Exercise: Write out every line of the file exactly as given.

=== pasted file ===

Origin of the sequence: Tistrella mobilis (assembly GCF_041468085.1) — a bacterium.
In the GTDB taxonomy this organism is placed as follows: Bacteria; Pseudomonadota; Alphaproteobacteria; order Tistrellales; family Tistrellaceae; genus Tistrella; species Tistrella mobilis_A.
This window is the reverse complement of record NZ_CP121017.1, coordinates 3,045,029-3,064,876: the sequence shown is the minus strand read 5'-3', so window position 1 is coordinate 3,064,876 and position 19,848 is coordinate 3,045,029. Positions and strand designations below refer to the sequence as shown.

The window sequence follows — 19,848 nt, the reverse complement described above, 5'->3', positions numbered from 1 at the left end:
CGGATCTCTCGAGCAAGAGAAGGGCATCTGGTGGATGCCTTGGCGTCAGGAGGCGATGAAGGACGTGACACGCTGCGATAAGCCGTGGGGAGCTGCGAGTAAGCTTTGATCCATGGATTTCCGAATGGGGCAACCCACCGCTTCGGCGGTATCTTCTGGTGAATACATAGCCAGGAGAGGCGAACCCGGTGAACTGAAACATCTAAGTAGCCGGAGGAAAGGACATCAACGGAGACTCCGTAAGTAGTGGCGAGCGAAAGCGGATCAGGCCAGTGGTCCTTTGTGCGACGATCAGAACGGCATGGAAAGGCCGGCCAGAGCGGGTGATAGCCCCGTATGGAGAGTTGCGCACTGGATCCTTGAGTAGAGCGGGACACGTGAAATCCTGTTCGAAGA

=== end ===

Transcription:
Origin of the sequence: Tistrella mobilis (assembly GCF_041468085.1) — a bacterium.
In the GTDB taxonomy this organism is placed as follows: Bacteria; Pseudomonadota; Alphaproteobacteria; order Tistrellales; family Tistrellaceae; genus Tistrella; species Tistrella mobilis_A.
This window is the reverse complement of record NZ_CP121017.1, coordinates 3,045,029-3,064,876: the sequence shown is the minus strand read 5'-3', so window position 1 is coordinate 3,064,876 and position 19,848 is coordinate 3,045,029. Positions and strand designations below refer to the sequence as shown.

The window sequence follows — 19,848 nt, the reverse complement described above, 5'->3', positions numbered from 1 at the left end:
CGGATCTCTCGAGCAAGAGAAGGGCATCTGGTGGATGCCTTGGCGTCAGGAGGCGATGAAGGACGTGACACGCTGCGATAAGCCGTGGGGAGCTGCGAGTAAGCTTTGATCCATGGATTTCCGAATGGGGCAACCCACCGCTTCGGCGGTATCTTCTGGTGAATACATAGCCAGGAGAGGCGAACCCGGTGAACTGAAACATCTAAGTAGCCGGAGGAAAGGACATCAACGGAGACTCCGTAAGTAGTGGCGAGCGAAAGCGGATCAGGCCAGTGGTCCTTTGTGCGACGATCAGAACGGCATGGAAAGGCCGGCCAGAGCGGGTGATAGCCCCGTATGGAGAGTTGCGCACTGGATCCTTGAGTAGAGCGGGACACGTGAAATCCTGTTCGAAGA